Funnily enough I think that was Paul’s idea and he’s not in to sport whatsoever! So it was quite clever of him really. He had the idea of having some sort of FA Cup style draw. I’m quite good friends with Guy Mowbray, so when he mentioned that to me I thought well, if we’re going to go down that route let’s see if we can do it properly. So I got in touch with Guy and he was well up for it. But it was just something a bit different and a bit more fun that just saying “here are the dates”.
We’ve just celebrated the 25th anniversary of Change Giver, but you guys have been going for 30 years now. When you started out, did you ever think you’d have this much mileage in you?
I don’t think we ever thought about it to be honest. I mean me and Paul formed our first band when we were 12. And obviously then we weren’t even writing songs. I was the singer, he played guitar and we were just designing record sleeves for the songs we were yet to write. Down to even drawing the barcodes! So we were always in to that kind of thing, and right through school in school bands, to playing in pubs when we were clearly far too under-age to be doing that. It was always just something I was passionate and serious about, but it was just good fun doing it. And it was around 1990 when we started Shed Seven, just after the Stone Roses’ first album had come out and we were all thinking that’s an album and we started taking things a bit more seriously. We were about 18, so it was about the right time to start making sure the hair was alright, and the clothes were alright. And things just naturally progressed. An awful lot of work was put in to it though, it wasn’t a case of just getting signed. We had to travel to London once a week and play to nobody, back up to York through the night and there was a lot of wondering if anything would actually happen. But we believed in ourselves and knew what we were doing was good. And then all of a sudden we were playing all over the world and releasing records. We never pre-planned anything.
Could you see Shed Seven going for the next 30 years? The Stones are doing it, Jagger’s in his mid-70s…
[Pause] To be honest with you… if there’s still interest then why not? It’s funny you say that about Mick Jagger but there are interviews with him in 1963 or ’64 where he’s saying there’s probably about 18 months left in this and then I’m going to have to look at doing something else. And look at them now. So yeah, they’re the benchmark. And I’m not precious about anything we’ve done in the past. And I’m kind of hopeful that more new material will come out in the future. But at the end of the day, if we put a gig on sale and nobody bought a ticket, or nobody bought a record then so be it. Hopefully we’ll never be in that situation, but I’m not going to flog a dead horse. While we’re here and we’re enjoying it then great… everything’s great. And we’ve got such a great set of fans, that I think they’ll just keep coming. Unless we do something so ridiculously daft to put them off!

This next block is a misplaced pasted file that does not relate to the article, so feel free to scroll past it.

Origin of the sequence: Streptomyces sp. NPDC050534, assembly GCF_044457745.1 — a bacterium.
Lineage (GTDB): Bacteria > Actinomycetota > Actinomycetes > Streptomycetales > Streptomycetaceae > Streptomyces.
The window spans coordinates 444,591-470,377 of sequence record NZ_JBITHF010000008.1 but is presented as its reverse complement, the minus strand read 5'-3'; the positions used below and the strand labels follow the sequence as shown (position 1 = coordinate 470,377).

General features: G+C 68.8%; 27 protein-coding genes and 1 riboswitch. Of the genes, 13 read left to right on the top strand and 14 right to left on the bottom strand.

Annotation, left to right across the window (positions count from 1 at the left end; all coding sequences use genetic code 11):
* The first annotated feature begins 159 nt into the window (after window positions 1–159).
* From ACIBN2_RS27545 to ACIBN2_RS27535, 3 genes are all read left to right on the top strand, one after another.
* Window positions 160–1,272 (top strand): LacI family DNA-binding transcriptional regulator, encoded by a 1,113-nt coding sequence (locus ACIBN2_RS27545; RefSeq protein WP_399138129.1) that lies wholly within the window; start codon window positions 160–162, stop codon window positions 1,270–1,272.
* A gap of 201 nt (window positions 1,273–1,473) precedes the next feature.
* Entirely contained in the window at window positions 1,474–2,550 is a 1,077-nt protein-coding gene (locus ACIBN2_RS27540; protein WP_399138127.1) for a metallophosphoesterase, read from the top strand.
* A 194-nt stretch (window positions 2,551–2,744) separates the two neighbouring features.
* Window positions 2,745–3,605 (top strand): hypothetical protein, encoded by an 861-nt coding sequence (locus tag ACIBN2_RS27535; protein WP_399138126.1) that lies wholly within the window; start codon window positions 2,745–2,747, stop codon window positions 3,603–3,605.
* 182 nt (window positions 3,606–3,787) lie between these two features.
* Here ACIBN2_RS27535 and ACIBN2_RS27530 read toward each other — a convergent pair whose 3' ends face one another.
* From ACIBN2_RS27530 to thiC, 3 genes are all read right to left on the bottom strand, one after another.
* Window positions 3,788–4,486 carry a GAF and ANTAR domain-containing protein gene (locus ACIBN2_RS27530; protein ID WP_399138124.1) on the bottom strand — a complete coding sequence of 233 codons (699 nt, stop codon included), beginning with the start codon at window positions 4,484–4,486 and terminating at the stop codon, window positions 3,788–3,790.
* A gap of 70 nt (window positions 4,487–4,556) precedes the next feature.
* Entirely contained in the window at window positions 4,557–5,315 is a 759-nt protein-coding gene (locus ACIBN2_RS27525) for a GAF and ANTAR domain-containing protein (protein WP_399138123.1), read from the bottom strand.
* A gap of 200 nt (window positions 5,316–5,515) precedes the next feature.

You’ve re-relased the greatest hits album Going For Gold which has proved pretty popular…
Yes, well it was never released on vinyl. So we’ve brought it out on gold vinyl this time which is a bit different. A bit sexy. There’s a certain number available but if it’s popular enough I’m sure they’ll make even more. That’s been out since October and it was nice to get that re-released.
Right. Away from Shed Seven. If music didn’t exist at all, what would Rick Witter be doing?
Wow. When I was growing up I was quite in to gardening you know. I was quite in to landscape gardening. So maybe I’d be out there designing people’s back gardens for them. Who knows?
We’ve recently had the Elton John blockbuster Rocketman, and Queen film Bohemian Rhapsody making waves. But when the next big hit ‘Chasing Rainbows’ is released on the big screen, who’s going to play Rick Witter?
[Laughs] Ooh. Well. Do you know what, people who know their motorcycle racing will have heard of a guy called Valentino Rossi. I keep being told that he looks like me. Now, I don’t know what his acting credentials are, but off the top of my head I think we’d have to cast him in the role of me. I used to have a moped when I was about 15, so there’s a link!
And lastly… I’m out in York with a few mates on Saturday for a few beers. Where are the best places for us to go?
Well, I would probably go to the White Swan on Goodland Gate first, which is a kind of standard York-Olde-Worlde pub. And then I’d go to the Golden Fleece which is supposed to be the most haunted pub in the city. And then I’d probably end up in 1331 which is a bar that we usually end up in. And that’s a place that you’d usually end up in a 2am speaking a load of… tosh!
The Shedcember 2019 tour begins in Stoke on 21st November, and reached Leeds First Direct Arena on 7th December. Tickets can be found by visiting the Shed Seven website.